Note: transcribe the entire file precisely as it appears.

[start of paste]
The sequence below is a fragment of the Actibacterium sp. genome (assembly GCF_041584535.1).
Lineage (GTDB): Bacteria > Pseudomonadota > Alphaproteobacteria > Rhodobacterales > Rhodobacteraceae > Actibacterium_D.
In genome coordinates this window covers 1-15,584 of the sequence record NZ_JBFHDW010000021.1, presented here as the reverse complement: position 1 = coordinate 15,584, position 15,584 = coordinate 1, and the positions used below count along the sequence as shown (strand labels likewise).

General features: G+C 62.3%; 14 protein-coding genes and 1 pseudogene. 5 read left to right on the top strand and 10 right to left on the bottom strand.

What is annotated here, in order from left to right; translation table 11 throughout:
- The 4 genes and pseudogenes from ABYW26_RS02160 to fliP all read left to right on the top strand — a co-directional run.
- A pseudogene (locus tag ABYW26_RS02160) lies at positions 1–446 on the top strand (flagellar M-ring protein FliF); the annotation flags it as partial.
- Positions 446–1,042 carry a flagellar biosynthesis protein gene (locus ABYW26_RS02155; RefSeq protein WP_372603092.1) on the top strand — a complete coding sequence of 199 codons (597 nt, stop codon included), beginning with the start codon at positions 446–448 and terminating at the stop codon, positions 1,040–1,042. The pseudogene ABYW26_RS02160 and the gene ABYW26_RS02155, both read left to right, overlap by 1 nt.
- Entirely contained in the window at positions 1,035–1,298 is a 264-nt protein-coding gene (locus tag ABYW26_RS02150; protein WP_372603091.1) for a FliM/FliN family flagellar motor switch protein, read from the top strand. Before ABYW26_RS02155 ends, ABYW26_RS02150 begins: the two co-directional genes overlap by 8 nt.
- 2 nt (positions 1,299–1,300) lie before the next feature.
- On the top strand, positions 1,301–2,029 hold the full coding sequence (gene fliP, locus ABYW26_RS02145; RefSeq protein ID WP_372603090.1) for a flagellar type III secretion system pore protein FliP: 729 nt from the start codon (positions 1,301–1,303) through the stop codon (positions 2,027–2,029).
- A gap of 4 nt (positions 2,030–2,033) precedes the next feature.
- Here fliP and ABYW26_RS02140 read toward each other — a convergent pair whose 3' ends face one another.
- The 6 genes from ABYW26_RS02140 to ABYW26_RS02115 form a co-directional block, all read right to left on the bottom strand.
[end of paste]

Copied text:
The sequence below is a fragment of the Actibacterium sp. genome (assembly GCF_041584535.1).
Lineage (GTDB): Bacteria > Pseudomonadota > Alphaproteobacteria > Rhodobacterales > Rhodobacteraceae > Actibacterium_D.
In genome coordinates this window covers 1-15,584 of the sequence record NZ_JBFHDW010000021.1, presented here as the reverse complement: position 1 = coordinate 15,584, position 15,584 = coordinate 1, and the positions used below count along the sequence as shown (strand labels likewise).

General features: G+C 62.3%; 14 protein-coding genes and 1 pseudogene. 5 read left to right on the top strand and 10 right to left on the bottom strand.

What is annotated here, in order from left to right; translation table 11 throughout:
- The 4 genes and pseudogenes from ABYW26_RS02160 to fliP all read left to right on the top strand — a co-directional run.
- A pseudogene (locus tag ABYW26_RS02160) lies at positions 1–446 on the top strand (flagellar M-ring protein FliF); the annotation flags it as partial.
- Positions 446–1,042 carry a flagellar biosynthesis protein gene (locus ABYW26_RS02155; RefSeq protein WP_372603092.1) on the top strand — a complete coding sequence of 199 codons (597 nt, stop codon included), beginning with the start codon at positions 446–448 and terminating at the stop codon, positions 1,040–1,042. The pseudogene ABYW26_RS02160 and the gene ABYW26_RS02155, both read left to right, overlap by 1 nt.
- Entirely contained in the window at positions 1,035–1,298 is a 264-nt protein-coding gene (locus tag ABYW26_RS02150; protein WP_372603091.1) for a FliM/FliN family flagellar motor switch protein, read from the top strand. Before ABYW26_RS02155 ends, ABYW26_RS02150 begins: the two co-directional genes overlap by 8 nt.
- 2 nt (positions 1,299–1,300) lie before the next feature.
- On the top strand, positions 1,301–2,029 hold the full coding sequence (gene fliP, locus ABYW26_RS02145; RefSeq protein ID WP_372603090.1) for a flagellar type III secretion system pore protein FliP: 729 nt from the start codon (positions 1,301–1,303) through the stop codon (positions 2,027–2,029).
- A gap of 4 nt (positions 2,030–2,033) precedes the next feature.
- Here fliP and ABYW26_RS02140 read toward each other — a convergent pair whose 3' ends face one another.
- The 6 genes from ABYW26_RS02140 to ABYW26_RS02115 form a co-directional block, all read right to left on the bottom strand.